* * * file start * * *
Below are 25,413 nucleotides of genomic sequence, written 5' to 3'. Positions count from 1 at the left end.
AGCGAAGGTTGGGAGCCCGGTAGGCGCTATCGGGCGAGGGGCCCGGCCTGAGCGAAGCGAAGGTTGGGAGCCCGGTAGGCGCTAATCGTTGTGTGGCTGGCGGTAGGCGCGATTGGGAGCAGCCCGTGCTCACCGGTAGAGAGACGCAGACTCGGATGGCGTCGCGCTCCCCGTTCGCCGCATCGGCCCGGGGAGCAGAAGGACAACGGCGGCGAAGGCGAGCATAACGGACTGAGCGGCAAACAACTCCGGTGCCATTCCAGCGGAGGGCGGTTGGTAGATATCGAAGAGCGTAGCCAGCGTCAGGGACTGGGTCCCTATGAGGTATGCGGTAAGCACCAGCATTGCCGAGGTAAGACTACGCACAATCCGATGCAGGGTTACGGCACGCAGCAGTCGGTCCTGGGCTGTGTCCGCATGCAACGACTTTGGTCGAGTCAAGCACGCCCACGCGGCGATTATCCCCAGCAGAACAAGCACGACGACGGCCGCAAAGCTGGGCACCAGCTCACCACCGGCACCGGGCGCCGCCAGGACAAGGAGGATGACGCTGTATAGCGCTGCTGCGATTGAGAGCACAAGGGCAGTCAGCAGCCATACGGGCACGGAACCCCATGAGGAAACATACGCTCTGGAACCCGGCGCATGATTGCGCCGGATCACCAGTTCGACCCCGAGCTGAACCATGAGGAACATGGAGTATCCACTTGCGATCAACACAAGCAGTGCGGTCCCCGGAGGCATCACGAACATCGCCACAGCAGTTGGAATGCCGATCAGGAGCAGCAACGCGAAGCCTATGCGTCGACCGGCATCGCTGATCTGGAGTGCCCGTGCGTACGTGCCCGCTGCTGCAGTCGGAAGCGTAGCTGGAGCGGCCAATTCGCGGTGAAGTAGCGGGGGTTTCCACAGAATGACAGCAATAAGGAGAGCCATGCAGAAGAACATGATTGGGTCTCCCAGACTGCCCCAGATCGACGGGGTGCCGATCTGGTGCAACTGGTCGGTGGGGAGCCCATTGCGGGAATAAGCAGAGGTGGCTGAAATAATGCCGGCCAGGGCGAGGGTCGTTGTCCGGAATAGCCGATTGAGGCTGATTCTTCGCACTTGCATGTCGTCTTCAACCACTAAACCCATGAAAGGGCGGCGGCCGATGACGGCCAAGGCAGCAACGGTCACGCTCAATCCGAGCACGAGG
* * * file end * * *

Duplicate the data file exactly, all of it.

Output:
Below are 25,413 nucleotides of genomic sequence, written 5' to 3'. Positions count from 1 at the left end.
AGCGAAGGTTGGGAGCCCGGTAGGCGCTATCGGGCGAGGGGCCCGGCCTGAGCGAAGCGAAGGTTGGGAGCCCGGTAGGCGCTAATCGTTGTGTGGCTGGCGGTAGGCGCGATTGGGAGCAGCCCGTGCTCACCGGTAGAGAGACGCAGACTCGGATGGCGTCGCGCTCCCCGTTCGCCGCATCGGCCCGGGGAGCAGAAGGACAACGGCGGCGAAGGCGAGCATAACGGACTGAGCGGCAAACAACTCCGGTGCCATTCCAGCGGAGGGCGGTTGGTAGATATCGAAGAGCGTAGCCAGCGTCAGGGACTGGGTCCCTATGAGGTATGCGGTAAGCACCAGCATTGCCGAGGTAAGACTACGCACAATCCGATGCAGGGTTACGGCACGCAGCAGTCGGTCCTGGGCTGTGTCCGCATGCAACGACTTTGGTCGAGTCAAGCACGCCCACGCGGCGATTATCCCCAGCAGAACAAGCACGACGACGGCCGCAAAGCTGGGCACCAGCTCACCACCGGCACCGGGCGCCGCCAGGACAAGGAGGATGACGCTGTATAGCGCTGCTGCGATTGAGAGCACAAGGGCAGTCAGCAGCCATACGGGCACGGAACCCCATGAGGAAACATACGCTCTGGAACCCGGCGCATGATTGCGCCGGATCACCAGTTCGACCCCGAGCTGAACCATGAGGAACATGGAGTATCCACTTGCGATCAACACAAGCAGTGCGGTCCCCGGAGGCATCACGAACATCGCCACAGCAGTTGGAATGCCGATCAGGAGCAGCAACGCGAAGCCTATGCGTCGACCGGCATCGCTGATCTGGAGTGCCCGTGCGTACGTGCCCGCTGCTGCAGTCGGAAGCGTAGCTGGAGCGGCCAATTCGCGGTGAAGTAGCGGGGGTTTCCACAGAATGACAGCAATAAGGAGAGCCATGCAGAAGAACATGATTGGGTCTCCCAGACTGCCCCAGATCGACGGGGTGCCGATCTGGTGCAACTGGTCGGTGGGGAGCCCATTGCGGGAATAAGCAGAGGTGGCTGAAATAATGCCGGCCAGGGCGAGGGTCGTTGTCCGGAATAGCCGATTGAGGCTGATTCTTCGCACTTGCATGTCGTCTTCAACCACTAAACCCATGAAAGGGCGGCGGCCGATGACGGCCAAGGCAGCAACGGTCACGCTCAATCCGAGCACGAGG